Up Days, Down Days: Chasing the Spring - Part 1

Southern and Central Alberta
Written by Joe Sands
Friday, May 08, 2015

Photo of Joe Sands.Snowing in Lethbridge this morning. Visibility and ceiling decreasing. Conditions are poor for flying so there will be no duck counting today. We call this a down day. Survey crews use down days to catch up on work from their home stations (in my case, Region 1 Migratory Birds), perhaps pay a few bills, work out, and finally get a chance to do laundry. Typical biologist work isn’t as exciting as counting birds. Catch-up work consists of emails and phone calls, paper reviews, and some writing/working on publications long past due. Though not exciting, this work is very important. It allows us to continue to work with partners to implement conservation projects, continue the cooperative process of managing migratory waterfowl populations within Flyways, and maintain a strong connection to science, which is necessary for the success of the first two items.

Alberta Ground Crew Off and Running

Southern and Central Alberta
Written by Garnet Raven
Thursday, May 07, 2015

Photo of Garnet Raven.The Alberta ground crew for the waterfowl breeding population and habitat survey gathered on Thursday, May 7th in Medicine Hat, Alberta. It looked like a winter wonderland in the Edmonton area this morning. Edmonton received up to a foot of snow on May 6th. As we headed south from Edmonton we found that the snow quickly disappeared south of the city. During the drive down from Edmonton we witnessed some good wetland conditions through the parklands. Conditions appeared to get increasingly dry as we drove further south, into the prairies. Alberta received less snowpack over the winter than in recent years and it appears that it has prevented many of the wetlands from recharging, especially in the south. Our pilot, Jim Bredy, was able to survey the two southernmost transects today, so our ground crew will be busy surveying the Pakowki and Manyberries air-ground transects tomorrow.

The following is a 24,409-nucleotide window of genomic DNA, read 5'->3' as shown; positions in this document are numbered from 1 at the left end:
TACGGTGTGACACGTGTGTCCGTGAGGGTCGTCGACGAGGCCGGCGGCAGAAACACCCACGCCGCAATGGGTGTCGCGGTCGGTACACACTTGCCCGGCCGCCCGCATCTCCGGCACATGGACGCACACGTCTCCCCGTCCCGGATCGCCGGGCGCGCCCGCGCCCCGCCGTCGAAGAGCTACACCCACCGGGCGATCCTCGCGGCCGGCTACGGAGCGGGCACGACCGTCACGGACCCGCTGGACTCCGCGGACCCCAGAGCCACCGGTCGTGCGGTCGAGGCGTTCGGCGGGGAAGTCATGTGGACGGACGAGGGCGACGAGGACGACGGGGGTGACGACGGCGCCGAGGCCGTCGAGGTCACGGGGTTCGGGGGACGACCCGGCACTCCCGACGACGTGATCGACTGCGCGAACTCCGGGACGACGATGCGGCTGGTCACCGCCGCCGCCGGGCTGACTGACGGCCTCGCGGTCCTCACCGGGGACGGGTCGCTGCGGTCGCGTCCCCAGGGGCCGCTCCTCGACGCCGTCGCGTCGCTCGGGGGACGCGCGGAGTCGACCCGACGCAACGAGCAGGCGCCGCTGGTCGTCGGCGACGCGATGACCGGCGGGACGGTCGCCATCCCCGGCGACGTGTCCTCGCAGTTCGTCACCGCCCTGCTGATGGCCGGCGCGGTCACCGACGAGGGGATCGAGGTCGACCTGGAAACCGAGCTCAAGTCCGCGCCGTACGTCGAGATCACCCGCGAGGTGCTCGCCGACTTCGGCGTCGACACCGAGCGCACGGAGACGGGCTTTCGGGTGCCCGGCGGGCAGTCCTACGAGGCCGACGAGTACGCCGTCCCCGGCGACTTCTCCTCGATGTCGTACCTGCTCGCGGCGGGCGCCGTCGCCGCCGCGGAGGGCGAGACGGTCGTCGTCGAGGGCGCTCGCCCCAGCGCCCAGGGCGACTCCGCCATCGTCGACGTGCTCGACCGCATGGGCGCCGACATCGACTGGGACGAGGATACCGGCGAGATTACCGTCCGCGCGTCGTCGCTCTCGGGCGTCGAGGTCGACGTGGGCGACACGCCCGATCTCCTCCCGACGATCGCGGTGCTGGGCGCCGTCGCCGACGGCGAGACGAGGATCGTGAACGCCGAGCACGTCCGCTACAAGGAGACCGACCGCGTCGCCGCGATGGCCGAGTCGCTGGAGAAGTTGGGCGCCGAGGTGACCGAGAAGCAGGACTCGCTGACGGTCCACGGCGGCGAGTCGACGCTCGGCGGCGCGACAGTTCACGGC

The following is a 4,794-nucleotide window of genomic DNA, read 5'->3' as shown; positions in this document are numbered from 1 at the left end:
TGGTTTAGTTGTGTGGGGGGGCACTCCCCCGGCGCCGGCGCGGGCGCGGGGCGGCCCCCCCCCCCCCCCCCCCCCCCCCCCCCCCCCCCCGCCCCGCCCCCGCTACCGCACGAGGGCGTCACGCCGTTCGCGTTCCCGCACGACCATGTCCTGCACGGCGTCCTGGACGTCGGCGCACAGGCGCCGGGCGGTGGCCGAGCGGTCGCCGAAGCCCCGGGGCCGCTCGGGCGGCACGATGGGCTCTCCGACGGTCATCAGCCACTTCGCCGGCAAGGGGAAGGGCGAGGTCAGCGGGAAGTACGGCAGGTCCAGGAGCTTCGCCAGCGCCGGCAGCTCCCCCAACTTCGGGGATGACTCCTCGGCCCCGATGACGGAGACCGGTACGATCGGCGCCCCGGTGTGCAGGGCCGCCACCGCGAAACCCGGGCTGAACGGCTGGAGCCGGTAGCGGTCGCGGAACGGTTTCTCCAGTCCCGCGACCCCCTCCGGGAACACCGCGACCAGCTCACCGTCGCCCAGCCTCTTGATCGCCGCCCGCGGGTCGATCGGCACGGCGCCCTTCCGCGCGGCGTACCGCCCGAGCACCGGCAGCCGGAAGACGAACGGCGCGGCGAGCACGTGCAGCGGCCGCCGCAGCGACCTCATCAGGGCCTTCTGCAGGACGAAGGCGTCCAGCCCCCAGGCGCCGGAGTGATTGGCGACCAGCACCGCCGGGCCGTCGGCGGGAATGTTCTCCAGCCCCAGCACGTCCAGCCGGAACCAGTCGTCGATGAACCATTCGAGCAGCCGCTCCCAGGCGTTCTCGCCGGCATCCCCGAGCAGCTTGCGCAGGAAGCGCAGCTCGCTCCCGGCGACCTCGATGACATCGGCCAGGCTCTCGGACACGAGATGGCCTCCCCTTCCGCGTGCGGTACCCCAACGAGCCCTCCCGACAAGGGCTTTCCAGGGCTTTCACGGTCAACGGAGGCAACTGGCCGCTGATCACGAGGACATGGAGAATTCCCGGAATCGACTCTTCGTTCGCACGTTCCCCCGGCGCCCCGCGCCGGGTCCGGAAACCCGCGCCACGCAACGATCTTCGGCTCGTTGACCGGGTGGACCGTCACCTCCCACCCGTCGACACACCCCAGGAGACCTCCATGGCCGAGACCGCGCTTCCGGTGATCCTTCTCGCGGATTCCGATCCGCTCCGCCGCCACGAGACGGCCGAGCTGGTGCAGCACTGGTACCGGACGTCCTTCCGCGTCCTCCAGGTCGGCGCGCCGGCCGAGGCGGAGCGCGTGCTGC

Getting There, Getting Ready, and Knowing What is Really Important

Southern and Central Alberta
Written by Joe Sands
Wednesday, May 06, 2015

Photo of Joe Sands.Three mallards in a chase flight above a field on the south side of Forest Grove. It is getting close to BPop. I can feel it. The beginning of each BPop is different. Last year’s trip involved a late arrival in Calgary followed by a wet weather drive down to Lethbridge. Don’t ask me how, but I picked up a late night AM radio broadcast of Oregon State University (Beavers) baseball on the stretch of Highway 3 between Ft. Macleod and Lethbridge (the Beavers were fighting off a rally when the signal faded). This year I left on the exact same day, flying from Portland, OR, to Calgary, AB, then driving to Lethbridge, AB. Long drives are thought provoking and I've had a lot of them in my career. The drive from Calgary to Lethbridge is no different as you pass from the Bow River to the Old Man watershed, and slow for a moment in places called Nanton and Clarseholm. I had plenty of time to reflect on the month leading up to leaving while looking at canvasbacks on roadside potholes.

Another Journey Begins

Southern and Central Alberta
Written by Jim Bredy
Wednesday, April 29, 2015

Photo of Jim Bredy.After months of preparations, the journey north to Canada started again for me on April 24, 2015. This will be my 28th year of flying aerial surveys in Canada. It is easy to fly north to the incredible waterfowl breeding areas in Canada. However, it is never easy leaving one’s spouse and family back in the states. After flying up to Canada for portions of four decades, this pilot has never gotten used to the separation from family.